Heartless Salesperson or Noble Philantrophist? — Hello, I’m Sindhu and I Have a Big Problem

When I told my friends for the first time that my mum asked me to select books that I don’t want and sell them to a second-hand store because I had run out of room for books, a lot of my friends looked at me sympathetically. Some of them looked physically sick at the idea. I felt horrible at the thought at first, but I did it. I did it a couple of times more after that and now I don’t mind at all. It’s true! And yes, I am ready for the brickbats now.

I realize now that my discomfort at the idea had more to do with the thought of sorting through my many books than with actually giving some of them away. Because I’m a lazy fuck who hates sorting and cleaning with the passion of a thousand burning suns. (10 Things I Hate About You? Anybody?) I wouldn’t admit that to myself initially, but I know it’s true.

Firstly, I don’t mind borrowing books from a friend. I haven’t ever had an obsessive need to “own” a book unless it’s one I truly adore and want to reread repeatedly.

But, you’ll discover very quickly, if you haven’t already, I’m obsessive in a number of other ways. I read with a determination bordering on obsession. I carry a book with me EVERYWHERE. I have offended friends by bringing a book to dinner dates with them. “How boring do you think we’re going to be?” But I can’t stop myself.

You can only imagine how obsessively I buy books. I have called it a distinct pleasure from actually reading books in the past.  My little 7X7 hostel room is cluttered with about a hundred books. “Why don’t you take some of them home?” people ask me. The answer is that I do take 10 or so books home each time I go home. But I also bring them back in large numbers. And I buy new books. A lot. I also have my parents carry books back each time they visit. But the process of bring-back-books-and-buy-even-more never stops.

I have a pretty sweet deal in a second-hand bookstore I’ve worked in before. I can go trade in books for new books. He gives me a twenty percent mark-up if I trade books and not ask for cash, and he gives me a twenty-five percent employee discount! This is the best thing, because, while I have to give away books, I get to come back with brand new ones (Well, some are second-hand, but you get the idea!) so I’m happy, and they’re always fewer in number than the ones I’ve sold so my mum is also happy. And as the owner of the store points out, such understandings ensure that the stock in his store is in circulation instead of stagnating. Stagnation is a very real problem of chain bookstores, I’ve noticed, because, a lot of the time, the only new books they get in are new releases. (Also, a lot of chain bookstores have begun to stock only popular and well-known books in addition to any number of absurd self-help and “management” books which make me want to throw up. But that’s a rant for another day.)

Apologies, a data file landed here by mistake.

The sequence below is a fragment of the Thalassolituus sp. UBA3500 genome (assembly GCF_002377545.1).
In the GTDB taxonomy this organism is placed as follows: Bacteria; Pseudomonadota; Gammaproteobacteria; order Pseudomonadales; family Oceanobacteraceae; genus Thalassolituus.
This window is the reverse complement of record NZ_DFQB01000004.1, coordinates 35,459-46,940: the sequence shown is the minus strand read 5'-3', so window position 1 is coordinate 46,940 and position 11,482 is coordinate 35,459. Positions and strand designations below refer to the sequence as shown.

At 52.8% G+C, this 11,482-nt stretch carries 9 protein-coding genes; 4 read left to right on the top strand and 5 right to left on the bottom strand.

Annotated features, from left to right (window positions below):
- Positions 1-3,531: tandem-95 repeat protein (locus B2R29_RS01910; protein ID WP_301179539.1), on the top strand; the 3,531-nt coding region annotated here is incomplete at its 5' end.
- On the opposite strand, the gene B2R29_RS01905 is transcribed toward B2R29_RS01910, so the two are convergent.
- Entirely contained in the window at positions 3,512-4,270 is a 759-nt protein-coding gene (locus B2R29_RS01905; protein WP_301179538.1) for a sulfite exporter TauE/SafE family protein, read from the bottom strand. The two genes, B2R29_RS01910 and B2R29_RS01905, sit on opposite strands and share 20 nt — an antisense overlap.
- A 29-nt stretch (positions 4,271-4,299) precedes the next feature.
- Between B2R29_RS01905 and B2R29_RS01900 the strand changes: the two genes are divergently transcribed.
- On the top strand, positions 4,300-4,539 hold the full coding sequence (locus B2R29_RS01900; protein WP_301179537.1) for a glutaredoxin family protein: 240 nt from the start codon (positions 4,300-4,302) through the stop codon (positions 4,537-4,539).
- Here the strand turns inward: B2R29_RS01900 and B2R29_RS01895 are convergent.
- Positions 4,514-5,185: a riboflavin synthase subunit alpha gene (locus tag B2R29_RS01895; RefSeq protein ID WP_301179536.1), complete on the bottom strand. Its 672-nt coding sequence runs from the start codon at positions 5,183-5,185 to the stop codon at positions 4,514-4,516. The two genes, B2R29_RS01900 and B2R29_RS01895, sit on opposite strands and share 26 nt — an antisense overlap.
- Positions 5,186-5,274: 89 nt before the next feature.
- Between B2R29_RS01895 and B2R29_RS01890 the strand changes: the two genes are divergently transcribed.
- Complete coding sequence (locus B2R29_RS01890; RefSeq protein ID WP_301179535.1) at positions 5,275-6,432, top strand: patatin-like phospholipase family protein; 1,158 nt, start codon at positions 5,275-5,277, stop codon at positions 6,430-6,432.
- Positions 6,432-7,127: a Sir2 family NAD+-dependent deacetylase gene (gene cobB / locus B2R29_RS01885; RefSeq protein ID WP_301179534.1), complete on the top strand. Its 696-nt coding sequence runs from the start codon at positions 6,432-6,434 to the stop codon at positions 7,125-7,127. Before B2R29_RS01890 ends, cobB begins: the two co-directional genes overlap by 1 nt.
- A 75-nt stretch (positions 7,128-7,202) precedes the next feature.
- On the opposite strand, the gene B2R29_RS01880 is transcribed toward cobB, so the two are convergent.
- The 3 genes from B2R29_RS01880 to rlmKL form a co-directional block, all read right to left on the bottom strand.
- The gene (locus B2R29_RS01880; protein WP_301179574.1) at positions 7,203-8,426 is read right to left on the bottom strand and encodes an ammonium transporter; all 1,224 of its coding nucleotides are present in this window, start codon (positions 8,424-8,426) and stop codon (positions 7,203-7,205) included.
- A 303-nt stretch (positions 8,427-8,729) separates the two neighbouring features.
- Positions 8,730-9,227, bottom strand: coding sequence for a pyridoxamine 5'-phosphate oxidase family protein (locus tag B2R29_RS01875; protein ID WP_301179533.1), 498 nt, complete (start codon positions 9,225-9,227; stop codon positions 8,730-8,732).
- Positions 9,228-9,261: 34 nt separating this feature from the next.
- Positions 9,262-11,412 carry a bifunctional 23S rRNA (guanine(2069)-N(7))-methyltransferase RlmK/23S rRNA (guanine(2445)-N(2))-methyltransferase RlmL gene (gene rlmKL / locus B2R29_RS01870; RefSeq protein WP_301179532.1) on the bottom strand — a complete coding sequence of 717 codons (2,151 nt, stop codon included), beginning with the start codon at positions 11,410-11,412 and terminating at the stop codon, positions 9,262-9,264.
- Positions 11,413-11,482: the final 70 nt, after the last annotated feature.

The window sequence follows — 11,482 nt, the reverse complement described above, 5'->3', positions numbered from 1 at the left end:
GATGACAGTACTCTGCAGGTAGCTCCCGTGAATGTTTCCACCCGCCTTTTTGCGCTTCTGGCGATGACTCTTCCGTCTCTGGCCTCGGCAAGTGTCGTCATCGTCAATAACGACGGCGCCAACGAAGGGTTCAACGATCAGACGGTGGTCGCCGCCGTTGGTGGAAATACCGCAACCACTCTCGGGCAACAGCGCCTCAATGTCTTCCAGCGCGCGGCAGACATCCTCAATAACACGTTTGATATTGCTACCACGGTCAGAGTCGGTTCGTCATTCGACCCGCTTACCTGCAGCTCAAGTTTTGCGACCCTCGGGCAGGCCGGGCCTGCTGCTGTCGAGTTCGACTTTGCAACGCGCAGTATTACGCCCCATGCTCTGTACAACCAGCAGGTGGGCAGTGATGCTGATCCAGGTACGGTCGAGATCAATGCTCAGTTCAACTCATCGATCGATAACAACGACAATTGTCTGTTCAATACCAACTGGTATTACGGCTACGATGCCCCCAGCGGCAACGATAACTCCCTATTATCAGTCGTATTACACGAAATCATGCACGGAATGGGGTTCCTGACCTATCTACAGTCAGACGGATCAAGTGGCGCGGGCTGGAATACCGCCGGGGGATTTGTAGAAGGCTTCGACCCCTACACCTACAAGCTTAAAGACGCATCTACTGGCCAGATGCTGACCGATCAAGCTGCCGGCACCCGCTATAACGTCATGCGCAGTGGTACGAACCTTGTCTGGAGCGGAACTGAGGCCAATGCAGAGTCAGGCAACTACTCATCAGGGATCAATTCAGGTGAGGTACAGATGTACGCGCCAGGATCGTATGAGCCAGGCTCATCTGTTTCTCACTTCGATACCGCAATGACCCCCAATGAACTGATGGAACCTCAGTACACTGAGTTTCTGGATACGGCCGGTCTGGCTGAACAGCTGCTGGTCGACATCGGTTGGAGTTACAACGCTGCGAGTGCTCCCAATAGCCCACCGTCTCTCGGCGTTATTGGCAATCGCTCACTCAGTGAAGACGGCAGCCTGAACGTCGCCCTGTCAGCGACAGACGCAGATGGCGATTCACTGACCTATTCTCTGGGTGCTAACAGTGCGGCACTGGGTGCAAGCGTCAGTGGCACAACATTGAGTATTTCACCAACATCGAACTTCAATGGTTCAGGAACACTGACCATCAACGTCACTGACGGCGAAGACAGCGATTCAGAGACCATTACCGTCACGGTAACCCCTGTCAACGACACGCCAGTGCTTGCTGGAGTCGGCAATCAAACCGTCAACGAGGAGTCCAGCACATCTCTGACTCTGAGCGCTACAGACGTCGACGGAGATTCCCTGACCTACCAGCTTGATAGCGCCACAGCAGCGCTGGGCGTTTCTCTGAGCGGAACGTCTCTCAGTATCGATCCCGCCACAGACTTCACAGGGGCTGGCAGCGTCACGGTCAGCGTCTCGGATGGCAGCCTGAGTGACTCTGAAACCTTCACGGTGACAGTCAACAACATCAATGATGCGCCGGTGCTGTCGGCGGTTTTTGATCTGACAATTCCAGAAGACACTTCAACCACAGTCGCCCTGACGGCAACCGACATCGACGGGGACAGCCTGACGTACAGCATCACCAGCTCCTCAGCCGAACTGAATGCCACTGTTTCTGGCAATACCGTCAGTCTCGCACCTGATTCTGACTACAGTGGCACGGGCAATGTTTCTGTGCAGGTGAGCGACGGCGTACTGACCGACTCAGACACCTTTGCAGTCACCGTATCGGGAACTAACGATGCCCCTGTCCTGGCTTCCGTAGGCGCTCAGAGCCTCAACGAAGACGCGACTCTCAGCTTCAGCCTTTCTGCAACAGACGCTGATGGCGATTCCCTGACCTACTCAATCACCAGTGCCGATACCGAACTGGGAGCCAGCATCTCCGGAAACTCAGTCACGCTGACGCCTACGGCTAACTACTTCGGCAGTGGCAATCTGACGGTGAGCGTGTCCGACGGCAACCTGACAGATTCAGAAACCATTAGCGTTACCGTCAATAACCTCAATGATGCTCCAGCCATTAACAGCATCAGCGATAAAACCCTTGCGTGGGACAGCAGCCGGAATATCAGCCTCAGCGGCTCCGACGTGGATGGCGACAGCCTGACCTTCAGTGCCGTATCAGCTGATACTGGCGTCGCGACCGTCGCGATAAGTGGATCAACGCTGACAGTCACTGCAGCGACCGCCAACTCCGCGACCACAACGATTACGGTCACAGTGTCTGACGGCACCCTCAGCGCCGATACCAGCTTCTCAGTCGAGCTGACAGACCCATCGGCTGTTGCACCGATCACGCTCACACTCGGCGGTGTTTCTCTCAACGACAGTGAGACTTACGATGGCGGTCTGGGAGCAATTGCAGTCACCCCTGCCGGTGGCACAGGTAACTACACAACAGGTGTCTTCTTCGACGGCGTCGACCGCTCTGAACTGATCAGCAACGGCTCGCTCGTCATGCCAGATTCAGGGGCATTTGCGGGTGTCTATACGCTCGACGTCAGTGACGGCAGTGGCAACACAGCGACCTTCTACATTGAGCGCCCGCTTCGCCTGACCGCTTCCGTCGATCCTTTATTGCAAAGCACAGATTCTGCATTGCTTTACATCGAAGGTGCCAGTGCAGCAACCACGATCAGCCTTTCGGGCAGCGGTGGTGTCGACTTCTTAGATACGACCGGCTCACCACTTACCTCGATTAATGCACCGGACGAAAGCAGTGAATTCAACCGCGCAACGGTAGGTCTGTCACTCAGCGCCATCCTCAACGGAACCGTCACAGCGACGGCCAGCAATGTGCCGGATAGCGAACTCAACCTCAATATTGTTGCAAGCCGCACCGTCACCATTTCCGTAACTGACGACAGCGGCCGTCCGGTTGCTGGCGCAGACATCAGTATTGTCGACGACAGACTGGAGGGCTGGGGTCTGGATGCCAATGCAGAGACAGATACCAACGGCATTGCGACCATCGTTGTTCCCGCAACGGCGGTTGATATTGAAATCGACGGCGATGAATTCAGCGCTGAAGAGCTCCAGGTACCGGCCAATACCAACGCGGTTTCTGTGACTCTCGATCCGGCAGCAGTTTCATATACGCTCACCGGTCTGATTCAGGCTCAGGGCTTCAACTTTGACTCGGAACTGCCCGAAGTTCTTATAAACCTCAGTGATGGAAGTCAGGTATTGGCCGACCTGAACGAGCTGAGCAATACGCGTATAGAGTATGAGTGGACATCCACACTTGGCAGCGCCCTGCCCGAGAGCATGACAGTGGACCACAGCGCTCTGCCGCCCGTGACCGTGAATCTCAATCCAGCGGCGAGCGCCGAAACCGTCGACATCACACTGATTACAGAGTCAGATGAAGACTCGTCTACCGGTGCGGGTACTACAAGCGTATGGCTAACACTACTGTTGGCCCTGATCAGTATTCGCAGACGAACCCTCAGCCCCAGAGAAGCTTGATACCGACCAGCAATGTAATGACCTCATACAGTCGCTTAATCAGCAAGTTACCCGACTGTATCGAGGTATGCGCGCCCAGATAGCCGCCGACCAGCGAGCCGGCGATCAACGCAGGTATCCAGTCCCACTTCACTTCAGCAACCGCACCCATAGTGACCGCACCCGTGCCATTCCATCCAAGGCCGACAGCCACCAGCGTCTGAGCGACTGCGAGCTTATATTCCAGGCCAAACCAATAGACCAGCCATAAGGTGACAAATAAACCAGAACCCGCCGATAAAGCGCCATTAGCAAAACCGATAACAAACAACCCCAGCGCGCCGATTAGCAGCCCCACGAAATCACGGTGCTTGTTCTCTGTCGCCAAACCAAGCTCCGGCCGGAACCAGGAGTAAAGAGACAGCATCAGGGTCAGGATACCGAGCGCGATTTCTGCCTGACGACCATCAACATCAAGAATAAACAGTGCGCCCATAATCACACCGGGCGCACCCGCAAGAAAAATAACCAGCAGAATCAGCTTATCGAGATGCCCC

And now, I’m panicking. I’m in my fourth year and I’m in a five-year course. That means that the books need to start going and they need to stop coming in at some point before the start of the next academic year. –sob-

And I can’t carry them to my hometown, where the aforementioned bookstore is, because of the luggage weight limits on the damned planes. I’ve considered couriering them home and I will do that with my favourites, but at the beginning of the next academic year, I will have a book sale in my college and give my books away to my juniors for cold hard cash! The thought that I will have to part with so many books at once without even the immediate comfort of new ones is heartbreaking. But I will do it. I know I need to. And I will take comfort in the thought that my books will go into eager hands and result in many happy hours for yet another person.

In 1710, the Statute of Anne, the first copyright Act in the world was passed with the over-arching aim of the “encouragement of learning”. That phrase has been ringing in my ears ever since I heard it in my intellectual property law class because of its simplicity and effectiveness.(Unlike a lot of legal concepts which are lacking in both)  Wouldn’t selling my books be a way to encourage learning?

I love my books because each one of them has shaped me as a person, has helped me to develop and express my thoughts, and has, most importantly, made me very, very happy. There are some which I will reread repeatedly, when I am alone and need the comfort of an old friend, but I will spend most of my time reading new books and soaking up what they have to offer. Keeping all my books seems to me to be unnecessary hoarding, considering I own so many of them, mostly thanks to the generosity and understanding of my parents. My mum gave me a credit card for “emergencies and books”. Her logic was that books are always emergencies anyway. (<3) I know that not everyone is as fortunate as me. Second hand books and libraries are the best solutions for such people. One day, I will start a library. One day, I will write books and donate copies to libraries. One day, I will be a lawyer always, always on the side of fair use and public interest. Until then, my little book sale will hopefully contribute towards the “encouragement of learning”.

Besides, when one hasn’t a choice but to sleep with books on one’s BED, one’s only alternatives are divine intervention or a book sale!

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